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Thursday, 22 August, 2002, 11:55 GMT 12:55 UK
Actors' union attacks US imports
Publicity still from A Streetcar Named Desire
Glenn Close's reputation will help sell tickets
The National Theatre is under attack from actors' union Equity for employing too many non-British stars in productions.

A raft of Hollywood actors have appeared in West End productions over the past five years, with good reviews and healthy ticket sales resulting.

But Equity is angry at the National - which gets public subsidies - employing American and Australian leads in its forthcoming production of A Streetcar Named Desire.


This is the straw that has broken the camel's back

Christine Payne
Equity
Glenn Close - star of Fatal Attraction and Dangerous Liaisons - plays fading Southern belle Blanche Dubois in the Tennessee Williams' play at the Lyttelton Theatre.

Equity's assistant general secretary Christine Payne told BBC News Online the National, based on London's South Bank, had to act as a standard-bearer for British talent.

"What brought this to a head is that we have production at the National where three of the four leads are foreign artists," she said.

"It is a showcase for British talent and this is the straw that has broken the camel's back."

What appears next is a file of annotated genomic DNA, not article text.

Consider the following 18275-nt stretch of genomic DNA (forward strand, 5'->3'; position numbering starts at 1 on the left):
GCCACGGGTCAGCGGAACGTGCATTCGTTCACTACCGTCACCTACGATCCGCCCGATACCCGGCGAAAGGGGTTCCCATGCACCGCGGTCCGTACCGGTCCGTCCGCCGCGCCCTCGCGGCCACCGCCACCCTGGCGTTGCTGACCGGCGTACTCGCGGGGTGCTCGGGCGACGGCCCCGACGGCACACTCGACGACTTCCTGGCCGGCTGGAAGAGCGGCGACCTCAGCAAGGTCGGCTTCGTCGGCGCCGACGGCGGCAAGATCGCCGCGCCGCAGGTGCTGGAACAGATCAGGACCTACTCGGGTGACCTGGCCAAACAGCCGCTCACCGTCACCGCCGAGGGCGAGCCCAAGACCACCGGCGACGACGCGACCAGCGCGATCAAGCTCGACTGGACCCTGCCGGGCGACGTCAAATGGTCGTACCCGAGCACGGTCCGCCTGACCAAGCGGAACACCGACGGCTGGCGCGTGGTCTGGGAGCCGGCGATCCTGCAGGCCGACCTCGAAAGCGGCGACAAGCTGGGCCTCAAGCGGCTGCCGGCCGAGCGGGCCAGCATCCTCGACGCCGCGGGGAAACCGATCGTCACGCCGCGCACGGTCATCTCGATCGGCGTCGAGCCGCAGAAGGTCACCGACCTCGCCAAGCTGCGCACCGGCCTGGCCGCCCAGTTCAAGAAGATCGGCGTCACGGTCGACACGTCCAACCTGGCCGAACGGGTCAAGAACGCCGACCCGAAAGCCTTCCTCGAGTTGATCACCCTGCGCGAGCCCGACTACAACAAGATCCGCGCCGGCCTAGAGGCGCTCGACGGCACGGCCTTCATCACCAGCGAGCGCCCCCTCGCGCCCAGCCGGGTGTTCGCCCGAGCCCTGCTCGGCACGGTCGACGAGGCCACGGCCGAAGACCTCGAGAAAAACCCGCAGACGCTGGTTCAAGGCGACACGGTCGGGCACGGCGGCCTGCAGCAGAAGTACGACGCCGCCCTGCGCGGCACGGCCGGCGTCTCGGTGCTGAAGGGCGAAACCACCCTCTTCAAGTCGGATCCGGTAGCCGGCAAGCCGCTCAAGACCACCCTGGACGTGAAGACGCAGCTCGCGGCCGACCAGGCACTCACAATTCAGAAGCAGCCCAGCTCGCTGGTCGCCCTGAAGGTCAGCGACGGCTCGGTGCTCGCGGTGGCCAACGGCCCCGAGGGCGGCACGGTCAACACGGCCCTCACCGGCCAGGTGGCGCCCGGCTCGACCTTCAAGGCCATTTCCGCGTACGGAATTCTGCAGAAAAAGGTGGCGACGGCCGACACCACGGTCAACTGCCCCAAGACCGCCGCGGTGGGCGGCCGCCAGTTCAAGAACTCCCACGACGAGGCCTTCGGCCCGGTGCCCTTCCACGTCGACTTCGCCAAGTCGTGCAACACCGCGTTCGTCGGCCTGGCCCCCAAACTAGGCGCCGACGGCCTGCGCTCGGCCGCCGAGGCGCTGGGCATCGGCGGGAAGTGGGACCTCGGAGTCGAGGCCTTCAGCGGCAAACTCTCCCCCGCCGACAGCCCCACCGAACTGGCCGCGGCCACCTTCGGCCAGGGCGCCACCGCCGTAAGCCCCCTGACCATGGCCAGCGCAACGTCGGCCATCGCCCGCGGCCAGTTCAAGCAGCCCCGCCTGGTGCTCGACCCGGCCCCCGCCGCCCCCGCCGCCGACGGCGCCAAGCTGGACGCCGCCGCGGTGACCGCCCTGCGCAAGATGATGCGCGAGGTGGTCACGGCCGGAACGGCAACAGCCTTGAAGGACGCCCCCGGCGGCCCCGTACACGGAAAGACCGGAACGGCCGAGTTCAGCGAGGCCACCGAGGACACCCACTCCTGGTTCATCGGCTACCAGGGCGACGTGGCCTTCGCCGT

'Correct procedures'

But the National Theatre insisted it had broken no rules and was still employing a wealth of British talent.

"We don't accept any criticism. We will happily discuss any issue with them, and as they acknowledged, we have followed the correct procedures," spokeswoman Lucinda Morrison said.

"The issue is the flipside. The answer is not to make it harder for foreigh actors to work here, but to make it easier for British actors to work in America.

"We employ a vast number of British actors. It is a matter of the best possible actors in the best possible productions."

There is an exchange programme which allows less well-known actors from the US and UK cross the Atlantic, but the balance has swung in favour of visiting Americans.

Permit row

Critics have said the import of Hollywood stars to the West End is a marketing gimmick to sell tickets.

But Ms Payne said she was concerned the National was behaving like a commercial theatre and had not considered other casting options before choosing Close.

While admitting that Close, as a star of "international status", was entitled to a work permit, Ms Payne said this was not the case with Australian actress Essie Davis, whose application was opposed.

"She isn't of international status and she is Australian, so the exchange arrangement didn't apply."

A meeting is being arranged with management at the National Theatre over the wider issue of casting non-British actors.

See also:

08 Aug 02 | Entertainment
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